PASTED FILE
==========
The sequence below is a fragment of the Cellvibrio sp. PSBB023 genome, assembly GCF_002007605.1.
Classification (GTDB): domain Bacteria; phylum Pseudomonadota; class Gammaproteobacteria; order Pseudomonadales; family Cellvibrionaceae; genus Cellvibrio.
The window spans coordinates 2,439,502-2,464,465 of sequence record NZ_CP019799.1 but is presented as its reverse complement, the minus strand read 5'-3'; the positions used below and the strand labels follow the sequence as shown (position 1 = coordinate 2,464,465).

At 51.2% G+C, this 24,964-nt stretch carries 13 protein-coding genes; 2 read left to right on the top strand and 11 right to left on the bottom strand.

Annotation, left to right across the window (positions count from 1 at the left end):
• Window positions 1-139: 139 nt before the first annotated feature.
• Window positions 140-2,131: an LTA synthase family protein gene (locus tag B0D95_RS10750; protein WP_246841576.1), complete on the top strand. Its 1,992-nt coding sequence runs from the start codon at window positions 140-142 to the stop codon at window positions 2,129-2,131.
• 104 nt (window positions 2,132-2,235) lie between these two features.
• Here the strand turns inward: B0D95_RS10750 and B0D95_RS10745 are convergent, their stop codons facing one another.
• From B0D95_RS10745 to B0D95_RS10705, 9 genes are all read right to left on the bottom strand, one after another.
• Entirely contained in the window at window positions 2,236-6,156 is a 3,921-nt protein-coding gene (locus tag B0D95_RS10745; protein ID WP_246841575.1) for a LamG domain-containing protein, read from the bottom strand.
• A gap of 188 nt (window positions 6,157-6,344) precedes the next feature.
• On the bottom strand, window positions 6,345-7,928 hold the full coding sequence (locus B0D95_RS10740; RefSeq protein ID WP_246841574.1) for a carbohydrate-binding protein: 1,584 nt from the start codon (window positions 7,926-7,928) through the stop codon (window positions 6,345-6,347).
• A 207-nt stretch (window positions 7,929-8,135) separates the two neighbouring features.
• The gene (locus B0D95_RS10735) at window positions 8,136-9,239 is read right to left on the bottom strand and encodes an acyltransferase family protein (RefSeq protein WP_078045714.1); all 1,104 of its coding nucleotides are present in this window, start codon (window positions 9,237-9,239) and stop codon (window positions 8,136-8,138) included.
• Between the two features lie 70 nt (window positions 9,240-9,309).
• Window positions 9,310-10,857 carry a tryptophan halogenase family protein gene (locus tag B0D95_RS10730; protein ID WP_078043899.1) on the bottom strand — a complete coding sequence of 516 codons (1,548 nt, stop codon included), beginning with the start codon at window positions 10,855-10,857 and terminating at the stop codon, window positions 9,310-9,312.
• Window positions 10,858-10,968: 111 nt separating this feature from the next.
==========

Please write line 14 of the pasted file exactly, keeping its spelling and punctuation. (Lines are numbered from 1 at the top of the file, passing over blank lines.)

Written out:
• A 207-nt stretch (window positions 7,929-8,135) separates the two neighbouring features.